To ensure that public events, particularly large scale assemblies and demonstrations, will not cause disorder, as well as to reduce public order and security risk, the Police have a duty to take lawful measures to manage such events as appropriate.
     In handling each public event, the Police will first conduct a comprehensive risk assessment in order to formulate an overall strategy comprising staff and equipment deployments as well as contingency plans.  The Police will take into account the number of participants and information provided by the organisers, past experience in handling events of similar nature or scale as well as other risk considerations in assessing necessary crowd management measures, road traffic arrangements and manpower deployment and division of work.  To devise appropriate crowd management measures, the Police will implement special crowd control and arrange different routes for the participants' entry into the venue or access to the starting point of the procession, etc.  They will also coordinate with the Transport Department and other relevant departments on traffic and public transport services, including diversions of and time restrictions on traffic.
     The Police will communicate with the organisers on the detailed arrangements prior to the events.  On the event day, the Police will maintain close liaison with the organisers and their marshals before, during and at the end of the event.  The Police Field Commander and other personnel will keep observing and assessing the situation at scene, stay alert and adopt necessary response measures in light of the actual environment to ensure that the public event concerned can be conducted in a safe and orderly manner.
     My consolidated reply to Hon Shiu Ka-chun's questions is as follows:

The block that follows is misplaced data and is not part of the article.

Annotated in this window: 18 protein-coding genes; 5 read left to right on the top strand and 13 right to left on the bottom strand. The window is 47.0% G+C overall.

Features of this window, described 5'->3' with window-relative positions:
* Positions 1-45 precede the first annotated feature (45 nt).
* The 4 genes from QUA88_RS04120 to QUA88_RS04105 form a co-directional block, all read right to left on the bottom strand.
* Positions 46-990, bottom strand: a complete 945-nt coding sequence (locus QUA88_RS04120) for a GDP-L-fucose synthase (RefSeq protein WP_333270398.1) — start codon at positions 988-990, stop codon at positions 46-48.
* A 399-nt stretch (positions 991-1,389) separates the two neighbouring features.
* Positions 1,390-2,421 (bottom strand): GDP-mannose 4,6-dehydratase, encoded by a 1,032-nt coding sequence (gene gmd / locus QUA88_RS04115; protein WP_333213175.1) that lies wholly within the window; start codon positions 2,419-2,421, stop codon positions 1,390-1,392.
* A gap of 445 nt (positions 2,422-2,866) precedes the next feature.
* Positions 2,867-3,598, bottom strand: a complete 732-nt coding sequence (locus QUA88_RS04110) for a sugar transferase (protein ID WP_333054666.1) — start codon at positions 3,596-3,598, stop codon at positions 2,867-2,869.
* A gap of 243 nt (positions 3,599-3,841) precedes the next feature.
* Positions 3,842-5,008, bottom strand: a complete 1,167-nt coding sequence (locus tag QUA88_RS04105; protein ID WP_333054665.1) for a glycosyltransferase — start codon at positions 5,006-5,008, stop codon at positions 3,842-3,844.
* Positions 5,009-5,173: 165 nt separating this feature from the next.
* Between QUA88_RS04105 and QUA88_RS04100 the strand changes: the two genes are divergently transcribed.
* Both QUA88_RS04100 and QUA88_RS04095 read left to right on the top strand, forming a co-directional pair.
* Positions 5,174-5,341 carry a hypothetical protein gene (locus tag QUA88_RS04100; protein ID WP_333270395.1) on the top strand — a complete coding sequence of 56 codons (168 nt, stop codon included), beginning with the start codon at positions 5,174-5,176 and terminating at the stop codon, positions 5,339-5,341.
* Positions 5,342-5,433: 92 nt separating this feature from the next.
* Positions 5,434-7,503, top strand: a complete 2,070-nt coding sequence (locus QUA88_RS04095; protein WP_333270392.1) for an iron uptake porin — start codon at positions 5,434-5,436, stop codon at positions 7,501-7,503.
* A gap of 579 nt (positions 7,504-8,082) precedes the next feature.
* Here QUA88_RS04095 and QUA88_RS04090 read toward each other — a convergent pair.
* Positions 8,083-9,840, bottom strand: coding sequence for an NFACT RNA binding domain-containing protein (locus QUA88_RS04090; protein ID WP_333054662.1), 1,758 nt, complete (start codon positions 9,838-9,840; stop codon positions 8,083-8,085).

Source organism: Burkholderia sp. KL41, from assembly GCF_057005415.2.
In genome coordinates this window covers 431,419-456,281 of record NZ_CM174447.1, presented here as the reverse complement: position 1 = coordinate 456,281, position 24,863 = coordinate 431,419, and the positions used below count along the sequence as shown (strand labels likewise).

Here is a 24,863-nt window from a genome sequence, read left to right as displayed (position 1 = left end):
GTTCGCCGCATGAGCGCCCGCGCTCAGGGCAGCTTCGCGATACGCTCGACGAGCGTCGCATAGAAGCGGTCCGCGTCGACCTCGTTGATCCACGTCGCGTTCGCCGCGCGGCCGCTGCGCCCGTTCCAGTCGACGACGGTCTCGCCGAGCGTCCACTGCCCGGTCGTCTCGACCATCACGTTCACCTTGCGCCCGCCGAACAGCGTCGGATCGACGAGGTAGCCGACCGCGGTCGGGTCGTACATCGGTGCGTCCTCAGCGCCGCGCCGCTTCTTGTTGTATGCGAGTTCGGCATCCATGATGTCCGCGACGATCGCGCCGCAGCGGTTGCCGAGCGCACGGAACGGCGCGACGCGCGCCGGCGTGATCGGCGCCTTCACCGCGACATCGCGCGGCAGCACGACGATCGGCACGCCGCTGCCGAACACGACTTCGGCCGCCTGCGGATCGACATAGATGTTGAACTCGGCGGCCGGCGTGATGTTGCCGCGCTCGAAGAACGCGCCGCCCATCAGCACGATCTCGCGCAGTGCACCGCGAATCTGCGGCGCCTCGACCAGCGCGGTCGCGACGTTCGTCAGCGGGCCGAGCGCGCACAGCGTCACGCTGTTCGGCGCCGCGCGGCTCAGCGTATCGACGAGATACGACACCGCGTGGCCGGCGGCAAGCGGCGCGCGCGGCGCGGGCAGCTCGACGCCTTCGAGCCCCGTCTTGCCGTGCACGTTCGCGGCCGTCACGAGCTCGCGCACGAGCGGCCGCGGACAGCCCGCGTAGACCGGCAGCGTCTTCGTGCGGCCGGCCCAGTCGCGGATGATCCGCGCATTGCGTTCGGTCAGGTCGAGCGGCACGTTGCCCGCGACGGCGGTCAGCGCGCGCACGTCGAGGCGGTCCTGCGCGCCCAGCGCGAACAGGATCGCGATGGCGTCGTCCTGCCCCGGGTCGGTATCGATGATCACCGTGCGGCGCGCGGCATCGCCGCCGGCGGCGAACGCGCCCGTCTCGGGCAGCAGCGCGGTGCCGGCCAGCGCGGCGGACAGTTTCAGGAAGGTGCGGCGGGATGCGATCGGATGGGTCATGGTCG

In the evening of June 4 this year, a large scale public assembly was held in Victoria Park.  According to the Police's statistics, about 17 000 people attended the assembly that evening.  To facilitate the holding of the assembly, crowd safety management measures and special traffic arrangements were implemented by the Police at the streets in the vicinity of Victoria Park (Gloucester Road, Sugar Street, Paterson Street, Kingston Street and Great George Street).  The Police also designated the South Boulevard and Middle Boulevard of Victoria Park as the emergency vehicle access so that emergency vehicles might reach the park quickly and provide emergency services to people in need as and when necessary.  On that day, the Police made use of an underground multi-functional room adjacent to the tennis courts in Victoria Park, which belonged to the Leisure and Cultural Services Department, to set up a Provisional Police Command Post so as to facilitate the command of the front-line work and deployment of manpower.  Beside police officers, representatives of other Government departments and authorised persons participating in the operation on that day might also gain access to that Command Post.